Password Shmassword

by | Sep 8, 2016 | Uncategorized

Password Manager
Ok, so we probably all know about Password Etiquette – but let’s start off with a little reminder:

Password Do’s and Don’ts
Passwords should be:

1) Non-guessable          (no, not your pet’s name!)
2) Unique                      (don’t reuse your passwords!)
4) Upper and lower case letters, numbers and symbols
3) Maximum number of digits                (the more the merrier…)
5) Changed regularly         

But, if most of us know about secure passwords, why are the most common ones still “password” or “123456”?

Most likely, because you need to be able to remember your passwords – but we aren’t all Masterminds.
So, how do you remember your unique, secure passwords for your 30+ logins to banks, social media and online shopping?


Password managers?
If you cannot remember all your passwords, you could write them down on a piece of paper or invent some kind of system or code with notebooks and so on and hide it. But that is a big hassle and that’s why “Password Managers” exist:

Password Managers keep all your passwords in a vault that you can access with just ONE master password. So you can have them online and on your phone and just need ONE master password to unlock them all! Most password managers also act as a form filler in a browser, help generate unique passwords for you and work across devices (i.e. on your desktop AND on your mobile phone).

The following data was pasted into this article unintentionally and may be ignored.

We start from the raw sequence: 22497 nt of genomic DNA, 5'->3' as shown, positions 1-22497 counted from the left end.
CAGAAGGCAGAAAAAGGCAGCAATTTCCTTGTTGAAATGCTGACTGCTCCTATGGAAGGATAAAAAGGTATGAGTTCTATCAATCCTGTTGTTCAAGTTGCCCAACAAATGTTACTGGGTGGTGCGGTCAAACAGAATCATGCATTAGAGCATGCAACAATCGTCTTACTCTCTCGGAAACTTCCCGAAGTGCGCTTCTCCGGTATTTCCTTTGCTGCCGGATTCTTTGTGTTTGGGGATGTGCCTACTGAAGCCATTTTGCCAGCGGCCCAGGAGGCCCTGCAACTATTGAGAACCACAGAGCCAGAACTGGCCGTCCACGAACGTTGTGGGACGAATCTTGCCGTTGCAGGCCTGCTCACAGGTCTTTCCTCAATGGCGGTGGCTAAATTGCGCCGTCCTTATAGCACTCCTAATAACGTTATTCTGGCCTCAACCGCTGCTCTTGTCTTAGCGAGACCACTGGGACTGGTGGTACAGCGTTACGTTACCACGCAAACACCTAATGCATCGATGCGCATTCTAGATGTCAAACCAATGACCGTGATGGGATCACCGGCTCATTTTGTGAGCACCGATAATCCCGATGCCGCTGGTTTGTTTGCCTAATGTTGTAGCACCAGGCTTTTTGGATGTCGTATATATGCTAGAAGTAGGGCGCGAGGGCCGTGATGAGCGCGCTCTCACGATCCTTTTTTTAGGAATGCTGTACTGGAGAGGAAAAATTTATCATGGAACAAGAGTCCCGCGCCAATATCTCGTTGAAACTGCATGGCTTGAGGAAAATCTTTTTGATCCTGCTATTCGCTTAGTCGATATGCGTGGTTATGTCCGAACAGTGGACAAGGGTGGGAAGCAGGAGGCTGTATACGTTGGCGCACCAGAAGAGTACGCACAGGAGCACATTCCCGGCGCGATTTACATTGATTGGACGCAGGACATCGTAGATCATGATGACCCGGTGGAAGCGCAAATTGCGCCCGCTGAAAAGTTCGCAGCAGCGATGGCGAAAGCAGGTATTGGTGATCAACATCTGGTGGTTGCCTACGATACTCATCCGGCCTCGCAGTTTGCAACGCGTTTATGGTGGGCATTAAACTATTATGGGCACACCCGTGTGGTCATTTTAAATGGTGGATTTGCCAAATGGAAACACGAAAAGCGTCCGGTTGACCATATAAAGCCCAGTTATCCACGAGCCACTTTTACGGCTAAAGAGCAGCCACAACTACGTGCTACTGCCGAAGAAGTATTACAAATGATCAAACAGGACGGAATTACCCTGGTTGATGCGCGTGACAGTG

The most commonly used password managers are:

Roboform, Keeper, LastPass, Dashlane, True Key, 1Password as well as some offline ones like Enpass, Keepass and many more.

Which one you choose is up to you, but it’s worth checking your choice for its reputation, whether it uses encryption (yes please) and stores the masterpassword (definite no no) and has two-factor-authentication.


But what if someone hacks your password manager?
Well, yes, then you literally have ALL of your passwords stolen in one go. Is it likely? Not really. It’s much more likely that your insecure (but memorable) passwords are hacked. But would I save my banking passwords in a password manager, probably not.

Remember every chain is as strong as its weakest link, so make sure this master password is very secure and change it often.

There is no system that is 100% secure, but it’s similar to your house security – you lock your door and close your windows tightly shut, add a security system (or a dog) and hope that a burglar will find an easier target!

Have PC Harmony, so you can get on with the more important things in life!